Over at the journal Democracy, digital business guru Larry Downes as a terrific article, "Fewer, Faster, Smarter," outlining how government regulation is all too likely to stymie progress in seven disruptive wealth-creating technologies. He begins by citing the pitched battles of regulators in league with crony capitalists around the world trying to contain and control modern technologies such as the ride-hailing applications like Uber; medical diagnostics and devices like IBM's Watson; and the Federal Communications Commission's efforts to turn the Internet into the moral equivalent of Ma Bell.
What technologies are at risk of heavy-handed regulatory overreach? The seven areas of technological disruption that Downes identifies as being the cross-hairs of backwards regulation are sharing economy technologies (Uber & AirBnB); the Internet of Things (Google's Nest tech); robotics (Rethink Robotics); 3-D Printing (Stratasys); autonomous vehicles and drones (Google & Matternet); digital currency (Ripple Labs); and the quantified self (23andMe). Downes points out that all too often that regulators allied with industry incumbents seek to kill off competitor technologies and the result will be that …
…we'll continue to see violent, counterproductive clashes between the industrial and information economies. And no matter who wins which battles, the result will be the unforgiveable squandering of much of the vast consumer surplus our innovation revolution is creating, whether by endless litigation, inefficient lobbying, or other rent-seeking behavior.
That behavior, it is worth emphasizing, increasingly takes the form of mature businesses urging their longtime regulators to turn their attention to the entrepreneurs, many of whom haven't even hired their first legal counsel. For incumbents, the last line of defense against innovative startups and the venture investors who fund them remains the shoring up of barriers to entry created by decades of regulation. Industry regulators at the federal, state, and local levels now serve as gatekeepers for the disruptors—a role the incumbents are skilled at exploiting to help keep transformation at bay.
Downes' diagnosis is largely correct and could explain a good bit of why post-Great Recession economic growth is slower than were recoveries from earlier economic downturns. Downes is echoing to a great extent the the concerns voiced by economist Mancur Olson in his The Rise and Decline of Nations (1982). In my article, "Is U.S. Economic Growth Over?," I noted that…
…Olson argued that economic stagnation and even decline sets in when powerful special-interest lobbies—crony capitalists if you will—capture a country's regulatory system and use it to block competitors making the economy ever less efficient. Gordon's Northwestern University colleague, economic historian Joel Mokyr, expressed similar fears in his mesmerizing The Gifts of Athena: Historical Origins of the Knowledge Economy (2002). "Sooner or later in any society the progress of technology will grind to a halt because the forces that used to support innovation become vested interests," argued Mokyr. He concluded, "In a purely dialectical fashion, technological progress creates the very forces that eventually destroy it."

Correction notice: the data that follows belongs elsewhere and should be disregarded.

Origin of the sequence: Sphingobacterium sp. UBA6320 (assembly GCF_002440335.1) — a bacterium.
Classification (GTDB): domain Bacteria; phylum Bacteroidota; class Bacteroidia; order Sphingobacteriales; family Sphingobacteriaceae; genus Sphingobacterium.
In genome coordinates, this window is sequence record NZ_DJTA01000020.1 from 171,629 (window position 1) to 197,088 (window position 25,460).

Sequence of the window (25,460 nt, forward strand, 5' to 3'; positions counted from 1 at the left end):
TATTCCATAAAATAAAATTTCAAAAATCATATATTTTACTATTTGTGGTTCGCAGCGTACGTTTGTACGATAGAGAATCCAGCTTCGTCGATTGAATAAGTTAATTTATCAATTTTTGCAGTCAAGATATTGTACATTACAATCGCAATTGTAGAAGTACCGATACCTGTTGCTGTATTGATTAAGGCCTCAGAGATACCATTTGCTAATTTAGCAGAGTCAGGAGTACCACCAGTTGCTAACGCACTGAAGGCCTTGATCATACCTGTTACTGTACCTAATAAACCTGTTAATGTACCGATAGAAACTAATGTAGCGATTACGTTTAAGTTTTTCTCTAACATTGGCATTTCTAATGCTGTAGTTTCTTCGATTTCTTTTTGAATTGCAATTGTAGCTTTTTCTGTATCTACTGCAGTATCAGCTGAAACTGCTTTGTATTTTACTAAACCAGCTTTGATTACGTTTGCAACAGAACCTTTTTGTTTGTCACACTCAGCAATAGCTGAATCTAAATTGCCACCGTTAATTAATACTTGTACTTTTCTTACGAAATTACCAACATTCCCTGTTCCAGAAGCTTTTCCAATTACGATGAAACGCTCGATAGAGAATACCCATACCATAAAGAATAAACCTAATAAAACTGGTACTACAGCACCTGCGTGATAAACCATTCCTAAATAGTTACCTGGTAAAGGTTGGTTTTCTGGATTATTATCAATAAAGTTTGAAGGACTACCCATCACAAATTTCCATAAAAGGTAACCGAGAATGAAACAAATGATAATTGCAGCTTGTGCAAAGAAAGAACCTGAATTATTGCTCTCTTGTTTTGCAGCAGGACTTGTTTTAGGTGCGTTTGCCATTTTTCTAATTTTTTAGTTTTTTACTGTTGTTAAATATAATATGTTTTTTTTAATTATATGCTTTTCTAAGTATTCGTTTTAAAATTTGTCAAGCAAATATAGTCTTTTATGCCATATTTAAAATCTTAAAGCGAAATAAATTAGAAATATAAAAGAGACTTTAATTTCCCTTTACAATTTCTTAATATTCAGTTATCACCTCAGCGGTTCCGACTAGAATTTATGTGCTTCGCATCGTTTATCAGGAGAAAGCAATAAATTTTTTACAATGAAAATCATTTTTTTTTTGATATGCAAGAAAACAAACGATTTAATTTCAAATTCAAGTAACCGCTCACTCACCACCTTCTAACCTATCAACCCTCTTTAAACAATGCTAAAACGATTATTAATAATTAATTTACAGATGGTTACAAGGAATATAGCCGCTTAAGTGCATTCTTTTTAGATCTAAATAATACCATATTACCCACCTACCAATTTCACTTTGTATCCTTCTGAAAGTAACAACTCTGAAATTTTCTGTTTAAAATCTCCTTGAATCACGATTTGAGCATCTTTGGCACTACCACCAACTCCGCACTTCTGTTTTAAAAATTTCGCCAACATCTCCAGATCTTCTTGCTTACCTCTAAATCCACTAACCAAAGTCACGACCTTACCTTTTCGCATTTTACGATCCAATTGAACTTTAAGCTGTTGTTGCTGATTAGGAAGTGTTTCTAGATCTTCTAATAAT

Downes does not deal with an even greater and more pernicious threat to innovation: the Precautionary Principle which is favored by all stripes of anti-progress activists and ideologues. In my new book, The End of Doom: Environmental Renewal in the Twenty-First Century, I summarize it thus: Never do anything for the first time.
Ultimately, Downes urges regulators to get out of the way:
Does the collective problem still exist, in other words, or can consumers now solve the problem collaboratively, perhaps with a technology platform provider or private institution managing the regulation more cheaply, or more flexibly, or both? Which model has the capacity to self-correct as market conditions evolve and with lower risk of regulatory capture and regulator corruption?
As the technology revolution proceeds, the concept of government may return to its pre-industrial roots, setting the most basic rules of the economy and standing by as regulator of last resort when markets fail for some or all consumers over an extended period of time (emphasis added).
A hopeful, but unlikely conclusion.
*The nine of most terrifying words in the English language.